You said you didn't like the price on the Internet (that's how I read what
you typed). Going to the dealership here was considerably less than the
price you mentioned, that's why I suggested a dealership. I wasn't trying to
come off as being sarcastic.
I know that. I apologize. It would be amazing if we could read each
other's minds and know that right off. This thread actually morphed off
into a discussion about "special" digital keys or whatever. The $80.00
price I posted was not for these types of keys. It was for this particular
outfit making an original of a key, one that I already have. In fact, I
have two. I don't even NEED another key for this rig. I WANT one. One
with the hard plastic at the top of it.
I didn't really say anything about a digital key; yet the thread morphed
into this. :) Ah, well.
Cost is about $10.00 US for an OEM-replica key blank. Take it to a good
(i.e., bonded and certified) locksmith to get the key cut. That will
cost about another $4.00 for each key. Don't take the blank to a UPS
store or the corner hardware store. Those guys probably don't have
the skills to cut keys correctly. Incorrect cutting could destroy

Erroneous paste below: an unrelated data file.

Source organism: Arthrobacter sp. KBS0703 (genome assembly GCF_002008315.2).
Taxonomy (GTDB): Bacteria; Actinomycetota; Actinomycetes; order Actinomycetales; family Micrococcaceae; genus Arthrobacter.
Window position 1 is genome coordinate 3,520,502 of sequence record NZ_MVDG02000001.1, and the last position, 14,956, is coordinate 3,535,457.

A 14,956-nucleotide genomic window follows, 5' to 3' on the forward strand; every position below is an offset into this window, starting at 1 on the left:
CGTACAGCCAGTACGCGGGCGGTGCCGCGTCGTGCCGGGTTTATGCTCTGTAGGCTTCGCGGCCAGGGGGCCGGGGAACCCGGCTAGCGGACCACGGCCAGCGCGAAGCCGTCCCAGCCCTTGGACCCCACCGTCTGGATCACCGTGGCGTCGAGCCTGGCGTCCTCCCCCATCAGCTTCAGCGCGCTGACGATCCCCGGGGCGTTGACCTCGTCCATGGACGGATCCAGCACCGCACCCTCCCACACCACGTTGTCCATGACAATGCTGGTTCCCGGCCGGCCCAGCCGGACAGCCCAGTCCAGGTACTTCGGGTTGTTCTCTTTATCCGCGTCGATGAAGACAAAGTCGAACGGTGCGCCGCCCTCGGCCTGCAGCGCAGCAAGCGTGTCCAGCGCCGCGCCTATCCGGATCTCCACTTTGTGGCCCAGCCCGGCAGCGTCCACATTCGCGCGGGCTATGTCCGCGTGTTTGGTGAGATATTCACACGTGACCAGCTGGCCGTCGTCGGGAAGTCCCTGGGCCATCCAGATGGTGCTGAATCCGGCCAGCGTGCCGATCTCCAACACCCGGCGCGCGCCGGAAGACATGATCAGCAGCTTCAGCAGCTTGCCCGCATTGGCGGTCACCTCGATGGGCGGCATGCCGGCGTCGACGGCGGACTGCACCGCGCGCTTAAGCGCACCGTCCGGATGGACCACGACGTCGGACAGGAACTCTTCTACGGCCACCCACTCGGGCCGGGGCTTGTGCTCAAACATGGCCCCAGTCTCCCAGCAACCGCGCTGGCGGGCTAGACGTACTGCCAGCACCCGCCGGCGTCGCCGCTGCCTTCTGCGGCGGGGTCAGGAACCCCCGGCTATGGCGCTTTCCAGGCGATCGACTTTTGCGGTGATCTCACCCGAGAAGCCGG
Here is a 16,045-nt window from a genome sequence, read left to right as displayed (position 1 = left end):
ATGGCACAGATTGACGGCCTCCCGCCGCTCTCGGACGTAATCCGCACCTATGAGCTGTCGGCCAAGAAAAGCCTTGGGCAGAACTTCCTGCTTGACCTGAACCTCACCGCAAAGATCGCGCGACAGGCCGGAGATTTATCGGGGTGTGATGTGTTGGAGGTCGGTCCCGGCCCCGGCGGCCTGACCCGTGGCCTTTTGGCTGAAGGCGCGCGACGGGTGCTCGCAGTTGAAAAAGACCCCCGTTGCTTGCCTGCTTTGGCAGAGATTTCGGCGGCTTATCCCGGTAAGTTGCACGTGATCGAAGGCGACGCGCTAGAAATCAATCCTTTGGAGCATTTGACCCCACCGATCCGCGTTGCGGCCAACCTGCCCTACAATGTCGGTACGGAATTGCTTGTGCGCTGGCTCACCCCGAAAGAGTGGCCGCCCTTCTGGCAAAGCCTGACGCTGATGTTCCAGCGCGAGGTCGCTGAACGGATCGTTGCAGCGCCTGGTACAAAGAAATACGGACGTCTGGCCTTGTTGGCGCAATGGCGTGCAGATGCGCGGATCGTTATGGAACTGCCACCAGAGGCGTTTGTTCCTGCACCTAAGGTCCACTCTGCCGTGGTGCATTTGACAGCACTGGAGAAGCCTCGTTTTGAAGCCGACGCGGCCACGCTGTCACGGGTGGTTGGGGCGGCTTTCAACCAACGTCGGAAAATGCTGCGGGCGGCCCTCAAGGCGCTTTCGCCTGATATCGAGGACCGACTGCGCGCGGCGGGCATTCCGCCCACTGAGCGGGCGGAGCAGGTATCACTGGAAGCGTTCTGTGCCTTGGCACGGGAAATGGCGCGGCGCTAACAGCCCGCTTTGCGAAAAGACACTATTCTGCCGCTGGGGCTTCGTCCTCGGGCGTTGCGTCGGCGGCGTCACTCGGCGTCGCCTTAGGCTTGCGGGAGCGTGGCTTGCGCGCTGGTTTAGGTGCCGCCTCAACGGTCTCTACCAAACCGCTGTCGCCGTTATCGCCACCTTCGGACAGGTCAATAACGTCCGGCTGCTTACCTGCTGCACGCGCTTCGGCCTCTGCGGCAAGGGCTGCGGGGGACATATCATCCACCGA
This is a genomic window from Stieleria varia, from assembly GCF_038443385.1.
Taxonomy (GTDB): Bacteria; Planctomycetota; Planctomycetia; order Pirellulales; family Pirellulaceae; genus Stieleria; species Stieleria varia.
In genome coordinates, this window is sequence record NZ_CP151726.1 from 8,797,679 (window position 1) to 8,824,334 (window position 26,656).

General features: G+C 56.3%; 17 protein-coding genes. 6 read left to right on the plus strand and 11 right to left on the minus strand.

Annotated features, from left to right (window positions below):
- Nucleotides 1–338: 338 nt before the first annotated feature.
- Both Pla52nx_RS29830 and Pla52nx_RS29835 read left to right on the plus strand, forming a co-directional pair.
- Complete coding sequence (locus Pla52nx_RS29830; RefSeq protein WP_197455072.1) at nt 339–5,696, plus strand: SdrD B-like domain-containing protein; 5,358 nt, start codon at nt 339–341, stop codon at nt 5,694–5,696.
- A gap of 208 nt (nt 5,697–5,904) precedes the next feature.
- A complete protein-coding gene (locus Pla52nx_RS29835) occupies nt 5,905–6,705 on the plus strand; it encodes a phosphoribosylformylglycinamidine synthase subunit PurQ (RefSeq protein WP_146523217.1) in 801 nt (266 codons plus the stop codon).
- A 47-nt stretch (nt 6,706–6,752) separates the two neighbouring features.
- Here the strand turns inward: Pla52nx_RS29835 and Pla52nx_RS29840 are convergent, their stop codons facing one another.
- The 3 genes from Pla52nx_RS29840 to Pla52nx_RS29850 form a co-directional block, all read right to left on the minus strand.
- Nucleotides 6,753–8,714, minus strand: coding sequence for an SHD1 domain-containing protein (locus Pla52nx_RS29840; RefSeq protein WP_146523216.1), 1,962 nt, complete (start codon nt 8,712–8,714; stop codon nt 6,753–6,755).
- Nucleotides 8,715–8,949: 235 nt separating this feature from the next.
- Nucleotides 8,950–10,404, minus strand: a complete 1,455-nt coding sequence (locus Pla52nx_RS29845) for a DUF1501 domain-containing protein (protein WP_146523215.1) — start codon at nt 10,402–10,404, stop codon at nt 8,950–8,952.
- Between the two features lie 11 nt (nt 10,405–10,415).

your locks/ignition switch.
In 1995, Honda wasn't using immobilizer style ignition keys in the
Odyssey, at least not in Canada.
It started in Canada in '98 year for Odyssey. You can tell if there's a
little 'key' icon showing on the speedo cluster during the 'lamp check'
Otherwise, any duplicate key will start it.
"Where can I obtain a key blank (with the black rubber handle -- don't know
the technical name) for my 1995 Honda Passport."
Your 1995 Passport DOES NOT use an electronic transponder key. Any dealer
(Honda or Isuzu) should be able to cut you a key for under $10. Your Honda
dealer can do it by VIN number if you don't have a spare.
"I believe you can also get a new programmed key with the VIN from Honda."
You can not program a transponder key with a VIN number, but you can get a
code to cut the key with a VIN.
"I do believe that there may be some sort of serial number on the computer
module that may be of use in getting another key blank."
No, not correct.
"Your selling dealer keeps the radio code. It is associated with the VIN in
case service has to be done, or so you can get it from them if you need it,"
Only the smart dealers do that. There is no requirement for that, other than
making life easier for themselves when working on your car, or providing a
"In 1995, Honda wasn't using immobilizer style ignition keys in the
I guess it must have been mentioned to me during the post sales, or I
imagined it to be standard because of a "find answer" on the Honda web site.
"If your Honda vehicle came equipped with an Anti-Theft radio, you should
have an Anti-Theft Radio Access Card in your glove compartment. This card
contains the access code and the serial number of the radio. If you do not
have a card, contact your dealer for assistance."
If the dealer didn't keep the code, he should feel silly when you ask for
the code, based on this page.
There is also a Honda Owners link that has my radio code. I don't recall
if I entered the code there. It's different from the number that I have on
a card attached to my original key. Maybe that one is a key code, and I've